Soft Drink or Cold Drink – the first thing that comes to your mind right after you come home, especially during summers. Soft drink has been a part of our daily lives for a long time now with some consuming it round the clock. Soft drinks are nothing but an amalgamation of carbonated water, natural or artificial flavouring and sweetener. The roots of soft drinks can be traced back to the 18th century. Constant improvements throughout the times have brought soft drink to what it is today.
The main reason soft drinks are called so is to distinguish it from the hard drinks i.e. alcoholic beverages. Soft drinks are consumable by all at any point of time and provide the refreshment the consumer craves. While all this may sound really compelling. There has been solid evidence over the years relating the continuous consumption of these drinks to obesity and other weight related issues. Other issues that soft drinks have been remotely linked to include hypertension, dental decay, bone density and bone loss. Research shows that consuming 340ml of sugary drink a day (which equates to less than one can) increases your risk of type 2 diabetes by 22% when compared to drinking one can a month or less.
To counter obesity and weight related issues, soft drink companies came up with ‘Diet’ version of their normal sodas. It has been fairly successful among those who are health conscious but still want their share of cola. A research however shows that the diet version may do more harm than good. Researchers have found that drinking diet colas can not only result in poor memory, but also increases the chance of stroke and dementia by 3 times. As it is both, sugary and diet colas have been linked to accelerated brain ageing in separate studies.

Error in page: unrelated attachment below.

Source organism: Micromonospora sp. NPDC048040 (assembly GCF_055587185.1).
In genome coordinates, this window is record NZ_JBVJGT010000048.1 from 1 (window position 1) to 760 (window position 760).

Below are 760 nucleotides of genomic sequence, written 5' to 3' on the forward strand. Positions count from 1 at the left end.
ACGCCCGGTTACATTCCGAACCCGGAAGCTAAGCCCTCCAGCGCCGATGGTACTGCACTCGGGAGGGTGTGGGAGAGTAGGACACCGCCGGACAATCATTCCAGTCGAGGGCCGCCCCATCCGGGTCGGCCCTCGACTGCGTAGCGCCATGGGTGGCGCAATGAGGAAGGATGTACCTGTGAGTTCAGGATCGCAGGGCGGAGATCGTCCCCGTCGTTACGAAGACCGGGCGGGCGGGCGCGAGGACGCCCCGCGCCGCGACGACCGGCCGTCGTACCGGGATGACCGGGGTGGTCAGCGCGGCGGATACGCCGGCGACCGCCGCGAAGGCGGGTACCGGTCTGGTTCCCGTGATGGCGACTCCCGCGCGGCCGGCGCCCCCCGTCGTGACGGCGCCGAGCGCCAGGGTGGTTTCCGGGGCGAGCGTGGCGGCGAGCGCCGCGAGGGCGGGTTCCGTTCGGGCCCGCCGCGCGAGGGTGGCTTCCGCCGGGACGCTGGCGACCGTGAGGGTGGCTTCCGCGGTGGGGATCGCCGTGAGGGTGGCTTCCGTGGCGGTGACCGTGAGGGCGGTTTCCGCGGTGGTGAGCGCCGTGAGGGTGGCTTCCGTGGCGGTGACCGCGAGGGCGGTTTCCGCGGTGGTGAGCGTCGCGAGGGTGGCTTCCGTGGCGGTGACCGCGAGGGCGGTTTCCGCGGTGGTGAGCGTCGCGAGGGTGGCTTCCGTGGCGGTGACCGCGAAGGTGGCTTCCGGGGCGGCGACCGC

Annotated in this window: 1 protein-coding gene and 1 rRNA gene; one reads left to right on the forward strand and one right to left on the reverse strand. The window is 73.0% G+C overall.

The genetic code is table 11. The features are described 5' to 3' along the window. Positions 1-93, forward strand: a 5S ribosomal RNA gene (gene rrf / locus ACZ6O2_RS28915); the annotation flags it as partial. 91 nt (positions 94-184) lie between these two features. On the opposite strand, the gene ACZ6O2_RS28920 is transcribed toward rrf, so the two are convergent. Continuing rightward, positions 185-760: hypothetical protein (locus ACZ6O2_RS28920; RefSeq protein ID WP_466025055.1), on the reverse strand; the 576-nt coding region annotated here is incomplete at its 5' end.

In the study conducted on Alzheimer’s & Dementia, the researchers examined data including, magnetic resonance imaging (MRI) scans and cognitive testing results of 4,000 participants. These people included the ones who consumed more than two sugary drinks a day of any type and also those who consumed more than three sodas per week. The results found multiple signs of accelerated brain ageing, poor episodic memory, and a shrunken hippocampus, all factors linked with early-stage Alzheimer’s disease.
There are people and organizations who oppose the findings of the study citing that, despite the claims, the authors conducting the study admitted to not finding a cause and effect relation and provided no science-based evidence to support their theories. The National Obesity Forum in England however has advised people to not believe the opposer’s of the study and to switch to healthier alternatives and minimize the dependency on soft drinks.
At the end of the day, the choice of consuming or using something is entirely up to us. Regulating your consumption of soft drinks can help in avoiding the chances of diseases mentioned above. It is universally known that excess of anything, no matter how good, can do more harm than good.